Outside Magazine called her the “Mother on the Mountain”. Back in November 2013, I had the chance to interview The North Face athlete, Hilaree O’Neill, about the ongoing balancing act between her career as a ski mountaineer and as a mother of two young boys. What’s it like to climb Everest with two young kids back at home? How does she manage risk? What lessons has she learned over the years?
Once I was through the first week of bliss with my daughter, the realities of my new body sunk in. I had spent a number of days in bed recovering from the birth, and otherwise didn’t venture out of the house until about Day 6. On that day, I walked about a block before pain turned me back. Though I was able to walk farther and faster as each day passed, I was discouraged by my reflection in the mirror and my inability to really move. My daughter brought me so much joy, but I felt that my body had betrayed me. I longed to run, to feel my heart pumping, to feel sweat on my back, and my feet hitting the pavement. I longed to feel lightness again. Instead I felt heavy, swollen and slow.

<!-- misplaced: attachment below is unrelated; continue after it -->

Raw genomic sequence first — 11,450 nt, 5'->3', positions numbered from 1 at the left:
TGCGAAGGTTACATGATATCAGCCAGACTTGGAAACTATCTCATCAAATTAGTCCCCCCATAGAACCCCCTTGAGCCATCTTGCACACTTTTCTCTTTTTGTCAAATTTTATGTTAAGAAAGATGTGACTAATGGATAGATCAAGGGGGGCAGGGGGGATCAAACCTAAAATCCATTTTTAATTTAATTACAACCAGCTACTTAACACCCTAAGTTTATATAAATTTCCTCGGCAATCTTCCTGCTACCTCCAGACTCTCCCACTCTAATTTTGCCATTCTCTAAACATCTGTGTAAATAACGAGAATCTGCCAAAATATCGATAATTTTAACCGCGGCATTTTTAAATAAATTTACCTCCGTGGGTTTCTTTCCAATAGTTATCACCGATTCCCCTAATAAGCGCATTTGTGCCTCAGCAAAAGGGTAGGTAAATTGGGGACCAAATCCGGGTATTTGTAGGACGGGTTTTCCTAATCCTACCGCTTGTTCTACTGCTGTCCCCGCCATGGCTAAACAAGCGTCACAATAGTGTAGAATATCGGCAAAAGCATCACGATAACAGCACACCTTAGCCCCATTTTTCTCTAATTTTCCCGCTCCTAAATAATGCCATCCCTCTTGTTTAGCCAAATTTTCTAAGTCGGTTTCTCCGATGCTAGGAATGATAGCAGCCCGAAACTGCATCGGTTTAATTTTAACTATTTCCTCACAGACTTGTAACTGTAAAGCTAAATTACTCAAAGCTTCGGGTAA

My discouragement went on for the first month until, funny as it sounds, I remembered I had just had a baby.